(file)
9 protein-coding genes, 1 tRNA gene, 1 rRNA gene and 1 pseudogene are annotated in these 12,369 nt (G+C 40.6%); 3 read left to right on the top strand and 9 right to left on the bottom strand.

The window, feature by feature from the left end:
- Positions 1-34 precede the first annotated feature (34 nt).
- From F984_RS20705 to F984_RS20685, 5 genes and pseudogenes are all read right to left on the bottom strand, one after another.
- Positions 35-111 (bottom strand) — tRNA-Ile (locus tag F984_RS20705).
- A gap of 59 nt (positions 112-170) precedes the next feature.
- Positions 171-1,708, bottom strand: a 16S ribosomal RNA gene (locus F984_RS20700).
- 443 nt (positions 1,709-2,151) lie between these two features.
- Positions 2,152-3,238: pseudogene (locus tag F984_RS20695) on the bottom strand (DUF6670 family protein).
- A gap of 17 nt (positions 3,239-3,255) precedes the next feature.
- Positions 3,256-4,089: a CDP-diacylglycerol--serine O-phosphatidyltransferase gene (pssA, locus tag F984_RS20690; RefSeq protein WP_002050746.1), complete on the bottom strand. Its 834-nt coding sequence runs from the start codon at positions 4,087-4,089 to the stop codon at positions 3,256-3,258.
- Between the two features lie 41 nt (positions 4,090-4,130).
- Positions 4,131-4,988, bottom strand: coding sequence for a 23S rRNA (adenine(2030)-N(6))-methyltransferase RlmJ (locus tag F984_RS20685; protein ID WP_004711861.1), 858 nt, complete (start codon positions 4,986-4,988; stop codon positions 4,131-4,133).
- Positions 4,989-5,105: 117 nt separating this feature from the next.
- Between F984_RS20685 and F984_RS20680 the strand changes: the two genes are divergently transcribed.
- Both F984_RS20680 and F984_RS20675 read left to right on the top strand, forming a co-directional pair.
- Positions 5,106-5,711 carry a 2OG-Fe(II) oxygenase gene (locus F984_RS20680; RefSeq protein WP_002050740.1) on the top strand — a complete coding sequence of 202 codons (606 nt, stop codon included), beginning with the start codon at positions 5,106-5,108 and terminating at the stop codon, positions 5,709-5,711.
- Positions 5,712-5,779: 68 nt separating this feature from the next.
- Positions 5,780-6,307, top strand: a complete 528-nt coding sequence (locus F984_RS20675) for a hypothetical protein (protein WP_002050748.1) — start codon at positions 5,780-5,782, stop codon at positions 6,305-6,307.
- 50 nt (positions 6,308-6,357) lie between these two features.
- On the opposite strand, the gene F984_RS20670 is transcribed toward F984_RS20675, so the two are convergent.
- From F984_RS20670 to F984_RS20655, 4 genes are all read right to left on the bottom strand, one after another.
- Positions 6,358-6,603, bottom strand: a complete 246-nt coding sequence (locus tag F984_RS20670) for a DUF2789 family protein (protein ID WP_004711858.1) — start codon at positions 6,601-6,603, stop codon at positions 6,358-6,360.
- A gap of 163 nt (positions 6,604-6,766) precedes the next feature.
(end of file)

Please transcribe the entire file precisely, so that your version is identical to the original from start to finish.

9 protein-coding genes, 1 tRNA gene, 1 rRNA gene and 1 pseudogene are annotated in these 12,369 nt (G+C 40.6%); 3 read left to right on the top strand and 9 right to left on the bottom strand.

The window, feature by feature from the left end:
- Positions 1-34 precede the first annotated feature (34 nt).
- From F984_RS20705 to F984_RS20685, 5 genes and pseudogenes are all read right to left on the bottom strand, one after another.
- Positions 35-111 (bottom strand) — tRNA-Ile (locus tag F984_RS20705).
- A gap of 59 nt (positions 112-170) precedes the next feature.
- Positions 171-1,708, bottom strand: a 16S ribosomal RNA gene (locus F984_RS20700).
- 443 nt (positions 1,709-2,151) lie between these two features.
- Positions 2,152-3,238: pseudogene (locus tag F984_RS20695) on the bottom strand (DUF6670 family protein).
- A gap of 17 nt (positions 3,239-3,255) precedes the next feature.
- Positions 3,256-4,089: a CDP-diacylglycerol--serine O-phosphatidyltransferase gene (pssA, locus tag F984_RS20690; RefSeq protein WP_002050746.1), complete on the bottom strand. Its 834-nt coding sequence runs from the start codon at positions 4,087-4,089 to the stop codon at positions 3,256-3,258.
- Between the two features lie 41 nt (positions 4,090-4,130).
- Positions 4,131-4,988, bottom strand: coding sequence for a 23S rRNA (adenine(2030)-N(6))-methyltransferase RlmJ (locus tag F984_RS20685; protein ID WP_004711861.1), 858 nt, complete (start codon positions 4,986-4,988; stop codon positions 4,131-4,133).
- Positions 4,989-5,105: 117 nt separating this feature from the next.
- Between F984_RS20685 and F984_RS20680 the strand changes: the two genes are divergently transcribed.
- Both F984_RS20680 and F984_RS20675 read left to right on the top strand, forming a co-directional pair.
- Positions 5,106-5,711 carry a 2OG-Fe(II) oxygenase gene (locus F984_RS20680; RefSeq protein WP_002050740.1) on the top strand — a complete coding sequence of 202 codons (606 nt, stop codon included), beginning with the start codon at positions 5,106-5,108 and terminating at the stop codon, positions 5,709-5,711.
- Positions 5,712-5,779: 68 nt separating this feature from the next.
- Positions 5,780-6,307, top strand: a complete 528-nt coding sequence (locus F984_RS20675) for a hypothetical protein (protein WP_002050748.1) — start codon at positions 5,780-5,782, stop codon at positions 6,305-6,307.
- 50 nt (positions 6,308-6,357) lie between these two features.
- On the opposite strand, the gene F984_RS20670 is transcribed toward F984_RS20675, so the two are convergent.
- From F984_RS20670 to F984_RS20655, 4 genes are all read right to left on the bottom strand, one after another.
- Positions 6,358-6,603, bottom strand: a complete 246-nt coding sequence (locus tag F984_RS20670) for a DUF2789 family protein (protein ID WP_004711858.1) — start codon at positions 6,601-6,603, stop codon at positions 6,358-6,360.
- A gap of 163 nt (positions 6,604-6,766) precedes the next feature.